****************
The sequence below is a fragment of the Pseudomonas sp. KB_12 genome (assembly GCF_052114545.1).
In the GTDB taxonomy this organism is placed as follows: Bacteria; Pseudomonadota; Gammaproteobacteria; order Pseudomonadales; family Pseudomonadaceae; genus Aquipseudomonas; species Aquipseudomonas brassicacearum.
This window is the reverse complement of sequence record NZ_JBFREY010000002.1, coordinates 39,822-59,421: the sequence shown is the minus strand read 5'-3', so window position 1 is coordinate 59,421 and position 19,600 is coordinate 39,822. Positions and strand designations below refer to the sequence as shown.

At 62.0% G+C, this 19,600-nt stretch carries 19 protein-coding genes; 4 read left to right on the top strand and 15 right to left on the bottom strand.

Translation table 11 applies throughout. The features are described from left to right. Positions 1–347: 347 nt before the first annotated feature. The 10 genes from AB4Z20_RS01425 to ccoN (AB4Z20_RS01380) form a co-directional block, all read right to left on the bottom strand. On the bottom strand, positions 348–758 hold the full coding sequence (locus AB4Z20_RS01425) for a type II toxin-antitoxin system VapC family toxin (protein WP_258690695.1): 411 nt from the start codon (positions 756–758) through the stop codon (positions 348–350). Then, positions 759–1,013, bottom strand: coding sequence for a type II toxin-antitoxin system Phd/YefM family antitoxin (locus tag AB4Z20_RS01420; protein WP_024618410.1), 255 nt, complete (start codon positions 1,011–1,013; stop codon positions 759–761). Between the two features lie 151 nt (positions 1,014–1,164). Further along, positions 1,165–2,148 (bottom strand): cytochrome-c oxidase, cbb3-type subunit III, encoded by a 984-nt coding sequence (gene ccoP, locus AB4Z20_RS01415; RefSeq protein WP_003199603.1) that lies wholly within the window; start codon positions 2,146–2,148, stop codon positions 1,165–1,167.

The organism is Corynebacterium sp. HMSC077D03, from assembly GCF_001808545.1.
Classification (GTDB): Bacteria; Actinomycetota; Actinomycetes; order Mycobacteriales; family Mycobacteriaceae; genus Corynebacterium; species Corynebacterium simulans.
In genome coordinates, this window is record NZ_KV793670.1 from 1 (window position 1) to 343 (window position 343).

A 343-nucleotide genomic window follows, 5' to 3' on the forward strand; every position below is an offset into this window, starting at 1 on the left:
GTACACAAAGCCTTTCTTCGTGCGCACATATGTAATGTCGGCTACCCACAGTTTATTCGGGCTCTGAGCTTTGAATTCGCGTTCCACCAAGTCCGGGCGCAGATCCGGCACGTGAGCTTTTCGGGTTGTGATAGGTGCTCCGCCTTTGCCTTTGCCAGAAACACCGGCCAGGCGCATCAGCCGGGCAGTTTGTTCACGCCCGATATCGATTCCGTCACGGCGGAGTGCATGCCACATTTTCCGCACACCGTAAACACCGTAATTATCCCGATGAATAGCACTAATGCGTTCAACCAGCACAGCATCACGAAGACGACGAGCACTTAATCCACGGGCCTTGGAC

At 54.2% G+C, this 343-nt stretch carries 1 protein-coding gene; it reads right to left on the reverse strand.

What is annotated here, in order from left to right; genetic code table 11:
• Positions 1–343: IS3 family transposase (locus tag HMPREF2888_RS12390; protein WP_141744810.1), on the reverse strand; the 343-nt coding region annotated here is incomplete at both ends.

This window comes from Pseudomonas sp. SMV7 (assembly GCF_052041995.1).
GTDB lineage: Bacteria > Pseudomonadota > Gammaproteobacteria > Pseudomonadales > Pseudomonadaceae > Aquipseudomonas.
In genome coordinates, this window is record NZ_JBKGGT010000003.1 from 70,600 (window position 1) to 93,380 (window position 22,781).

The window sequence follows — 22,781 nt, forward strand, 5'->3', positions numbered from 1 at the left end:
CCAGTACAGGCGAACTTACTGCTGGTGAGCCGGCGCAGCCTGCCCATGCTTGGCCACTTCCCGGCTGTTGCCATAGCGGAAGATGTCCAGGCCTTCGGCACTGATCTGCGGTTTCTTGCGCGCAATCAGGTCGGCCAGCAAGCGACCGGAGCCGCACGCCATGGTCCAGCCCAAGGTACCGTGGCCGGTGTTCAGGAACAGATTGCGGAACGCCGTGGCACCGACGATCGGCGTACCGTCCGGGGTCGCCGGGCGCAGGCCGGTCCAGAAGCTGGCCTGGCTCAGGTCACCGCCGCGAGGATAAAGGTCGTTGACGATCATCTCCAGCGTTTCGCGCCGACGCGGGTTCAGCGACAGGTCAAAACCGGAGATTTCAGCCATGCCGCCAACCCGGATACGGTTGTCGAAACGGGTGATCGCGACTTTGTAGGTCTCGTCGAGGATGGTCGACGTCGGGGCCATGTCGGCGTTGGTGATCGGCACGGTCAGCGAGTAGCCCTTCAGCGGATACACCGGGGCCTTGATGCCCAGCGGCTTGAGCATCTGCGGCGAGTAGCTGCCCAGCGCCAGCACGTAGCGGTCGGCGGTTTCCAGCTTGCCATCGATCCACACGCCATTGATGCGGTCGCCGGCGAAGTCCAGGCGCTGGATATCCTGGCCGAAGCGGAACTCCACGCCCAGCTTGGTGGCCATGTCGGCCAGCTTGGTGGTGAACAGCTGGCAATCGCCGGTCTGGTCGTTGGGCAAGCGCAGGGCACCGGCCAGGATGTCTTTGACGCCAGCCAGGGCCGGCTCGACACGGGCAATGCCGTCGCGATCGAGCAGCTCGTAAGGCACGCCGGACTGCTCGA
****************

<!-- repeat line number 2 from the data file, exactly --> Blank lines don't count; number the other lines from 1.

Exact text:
In the GTDB taxonomy this organism is placed as follows: Bacteria; Pseudomonadota; Gammaproteobacteria; order Pseudomonadales; family Pseudomonadaceae; genus Aquipseudomonas; species Aquipseudomonas brassicacearum.